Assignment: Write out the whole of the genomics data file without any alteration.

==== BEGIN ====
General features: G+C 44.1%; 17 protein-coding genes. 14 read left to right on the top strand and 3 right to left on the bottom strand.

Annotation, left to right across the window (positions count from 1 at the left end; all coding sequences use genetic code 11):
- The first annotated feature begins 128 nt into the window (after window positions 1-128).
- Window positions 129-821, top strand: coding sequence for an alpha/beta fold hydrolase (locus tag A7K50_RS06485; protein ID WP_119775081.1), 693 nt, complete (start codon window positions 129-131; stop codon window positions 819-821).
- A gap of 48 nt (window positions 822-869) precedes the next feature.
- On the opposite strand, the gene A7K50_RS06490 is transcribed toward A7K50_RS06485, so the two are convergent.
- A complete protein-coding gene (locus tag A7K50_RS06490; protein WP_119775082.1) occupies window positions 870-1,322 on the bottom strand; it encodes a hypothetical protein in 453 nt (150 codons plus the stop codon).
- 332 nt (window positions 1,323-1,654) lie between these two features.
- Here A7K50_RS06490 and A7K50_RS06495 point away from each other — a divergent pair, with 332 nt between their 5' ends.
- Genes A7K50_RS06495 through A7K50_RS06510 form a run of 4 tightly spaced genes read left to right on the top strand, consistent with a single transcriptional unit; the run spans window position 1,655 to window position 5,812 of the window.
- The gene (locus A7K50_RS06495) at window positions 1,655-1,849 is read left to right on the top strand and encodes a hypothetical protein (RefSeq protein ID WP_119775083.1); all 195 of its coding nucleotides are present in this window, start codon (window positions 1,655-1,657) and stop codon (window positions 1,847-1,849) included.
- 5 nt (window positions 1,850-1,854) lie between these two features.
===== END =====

General features: G+C 44.1%; 17 protein-coding genes. 14 read left to right on the top strand and 3 right to left on the bottom strand.

Annotation, left to right across the window (positions count from 1 at the left end; all coding sequences use genetic code 11):
- The first annotated feature begins 128 nt into the window (after window positions 1-128).
- Window positions 129-821, top strand: coding sequence for an alpha/beta fold hydrolase (locus tag A7K50_RS06485; protein ID WP_119775081.1), 693 nt, complete (start codon window positions 129-131; stop codon window positions 819-821).
- A gap of 48 nt (window positions 822-869) precedes the next feature.
- On the opposite strand, the gene A7K50_RS06490 is transcribed toward A7K50_RS06485, so the two are convergent.
- A complete protein-coding gene (locus tag A7K50_RS06490; protein WP_119775082.1) occupies window positions 870-1,322 on the bottom strand; it encodes a hypothetical protein in 453 nt (150 codons plus the stop codon).
- 332 nt (window positions 1,323-1,654) lie between these two features.
- Here A7K50_RS06490 and A7K50_RS06495 point away from each other — a divergent pair, with 332 nt between their 5' ends.
- Genes A7K50_RS06495 through A7K50_RS06510 form a run of 4 tightly spaced genes read left to right on the top strand, consistent with a single transcriptional unit; the run spans window position 1,655 to window position 5,812 of the window.
- The gene (locus A7K50_RS06495) at window positions 1,655-1,849 is read left to right on the top strand and encodes a hypothetical protein (RefSeq protein ID WP_119775083.1); all 195 of its coding nucleotides are present in this window, start codon (window positions 1,655-1,657) and stop codon (window positions 1,847-1,849) included.
- 5 nt (window positions 1,850-1,854) lie between these two features.